Apr. 11 (NBD) -- Chinese game live streaming platform Huya Inc. (Huya) filed for initial public offering (IPO) late Monday to the U.S. Securities and Exchange Commission.
Huya, which is similar to the U.S. live streaming platform Twitch, will be traded under the ticker HUYA and plans to raise no more than 200 million U.S. dollars.
Annual net loss narrows significantly
Huya claims to be the largest game live streaming platform in China.
As of the end of 2017, the company has approximately 200 million registered users and 86 million monthly active users on average. In the fourth quarter of 2017, its average number of monthly active users on mobile clients totaled 39 million, a year-on-year increase of 47.6 percent. But the data is a little bit tricky as the calculation is based on the number of devices used to log onto Huya platform.
According to the prospectus of Huya, the company chalked net revenue of 2.185 billion yuan (347.3 million U.S. dollars) in 2017, almost 3 times the amount for the same period of last year.
Though operating revenue has turned positive, the company still reported continuous loss due to rising advertising and management costs.
In 2017, Huya pumped more money into brand building and paid a one-time breakup fee of 20 million yuan (3.2 million U.S. dollars) to its parent company YY Inc. In addition, the preparation for IPO cost the company about 10.80 million yuan (1.7 million U.S. dollars). All of these slashed its profit margin.
It is noteworthy that the annual net loss of the company narrowed from 625 million yuan (99.3 million U.S. dollars) in 2016 to 80.96 million yuan (12.9 million U.S. dollars) in 2017.
Huya still facing fierce competition
The U.S. stock market recently witnessed continual listings of Chinese online video platforms. Bilibili and iQIYI went public a few weeks ago. Another live streaming platform Ingkee Inc. also filed prospectus to the Hong Kong Exchanges and Clearing Limited last week. In addition, Huya's major rival Douyu is also reported to seek IPO in HK.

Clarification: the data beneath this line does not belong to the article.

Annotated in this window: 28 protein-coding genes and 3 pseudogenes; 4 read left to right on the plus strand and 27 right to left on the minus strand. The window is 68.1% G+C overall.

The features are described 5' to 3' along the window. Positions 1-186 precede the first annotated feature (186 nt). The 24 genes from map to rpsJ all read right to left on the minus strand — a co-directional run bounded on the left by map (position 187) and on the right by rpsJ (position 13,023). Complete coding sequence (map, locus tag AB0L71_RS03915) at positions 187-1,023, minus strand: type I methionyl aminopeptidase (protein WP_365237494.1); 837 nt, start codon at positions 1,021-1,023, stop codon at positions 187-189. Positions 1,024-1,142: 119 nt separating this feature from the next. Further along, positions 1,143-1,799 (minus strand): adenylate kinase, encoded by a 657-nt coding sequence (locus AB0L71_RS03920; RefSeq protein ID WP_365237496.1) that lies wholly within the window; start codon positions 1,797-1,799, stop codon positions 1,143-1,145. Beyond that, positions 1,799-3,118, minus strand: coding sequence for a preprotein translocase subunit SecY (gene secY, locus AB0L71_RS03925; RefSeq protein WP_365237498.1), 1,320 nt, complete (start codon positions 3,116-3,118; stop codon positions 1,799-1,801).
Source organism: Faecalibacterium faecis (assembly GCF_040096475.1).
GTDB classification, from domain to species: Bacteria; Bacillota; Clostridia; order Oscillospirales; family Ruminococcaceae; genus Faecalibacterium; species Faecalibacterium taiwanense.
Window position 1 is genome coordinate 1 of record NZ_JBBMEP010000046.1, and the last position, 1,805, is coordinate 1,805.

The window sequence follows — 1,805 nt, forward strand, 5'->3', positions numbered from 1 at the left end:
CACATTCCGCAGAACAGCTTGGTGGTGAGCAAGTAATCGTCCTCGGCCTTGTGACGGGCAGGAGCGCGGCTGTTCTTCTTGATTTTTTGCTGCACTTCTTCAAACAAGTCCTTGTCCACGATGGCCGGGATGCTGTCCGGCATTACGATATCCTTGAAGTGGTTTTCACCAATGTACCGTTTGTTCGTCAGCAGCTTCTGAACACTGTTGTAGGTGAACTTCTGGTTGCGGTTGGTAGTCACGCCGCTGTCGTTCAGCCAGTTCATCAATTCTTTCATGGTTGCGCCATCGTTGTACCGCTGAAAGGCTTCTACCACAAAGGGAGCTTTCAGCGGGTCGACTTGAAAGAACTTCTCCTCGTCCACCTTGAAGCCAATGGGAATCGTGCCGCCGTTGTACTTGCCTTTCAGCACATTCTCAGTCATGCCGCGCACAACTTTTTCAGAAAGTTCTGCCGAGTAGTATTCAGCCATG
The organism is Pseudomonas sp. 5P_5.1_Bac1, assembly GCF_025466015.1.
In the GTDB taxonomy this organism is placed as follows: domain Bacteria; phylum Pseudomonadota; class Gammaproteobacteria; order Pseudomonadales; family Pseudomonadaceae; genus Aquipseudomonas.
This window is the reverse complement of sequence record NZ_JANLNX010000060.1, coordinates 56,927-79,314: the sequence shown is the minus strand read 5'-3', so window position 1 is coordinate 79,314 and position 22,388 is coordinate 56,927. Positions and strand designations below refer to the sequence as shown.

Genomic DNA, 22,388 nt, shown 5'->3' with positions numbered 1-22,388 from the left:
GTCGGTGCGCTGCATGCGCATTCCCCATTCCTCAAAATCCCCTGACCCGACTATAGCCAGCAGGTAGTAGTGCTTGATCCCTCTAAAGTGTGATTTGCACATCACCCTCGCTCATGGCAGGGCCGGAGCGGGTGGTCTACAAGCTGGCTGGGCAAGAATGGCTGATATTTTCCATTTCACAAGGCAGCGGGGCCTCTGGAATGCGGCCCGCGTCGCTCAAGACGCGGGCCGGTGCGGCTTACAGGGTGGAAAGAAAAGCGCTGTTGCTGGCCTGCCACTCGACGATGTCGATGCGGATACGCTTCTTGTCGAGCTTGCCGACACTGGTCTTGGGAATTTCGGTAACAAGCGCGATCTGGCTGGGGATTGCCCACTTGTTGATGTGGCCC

However, the sad fact is that both iQIYI and Bilibili saw their stock prices fall below their IPO issue prices on the second day of trading.
Given that, it might not be a good timing for Huya to get listed in the U.S. at present, Zhang Yi, CEO of iiMedia Research Group, an internet consulting firm, said to NBD. In addition, the Chinese authority is encouraging Unicorns to return to the A-share market.
At the same time, China's increasingly strict surveillance on the short video market is pressuring live streaming platforms to explore new sources of growth, Zhang added.
Besides that, Huya is likely facing horizontal competition from its parent company YY.
Huya was separated from YY in late 2016, but YY remains Huya's controlling shareholder. In addition, Li Xueling, chairman of Huya's board, also serves as YY's chairman and CEO.
An insider of Huya told NBD that the separation from YY is to seek differentiated and independent development. However, in fact, YY still offers live streaming services. In YY's view, Huya's game live streaming services and traditional live streaming services are different. To avoid potential clashes, the two companies signed a four-year non-competition agreement this March.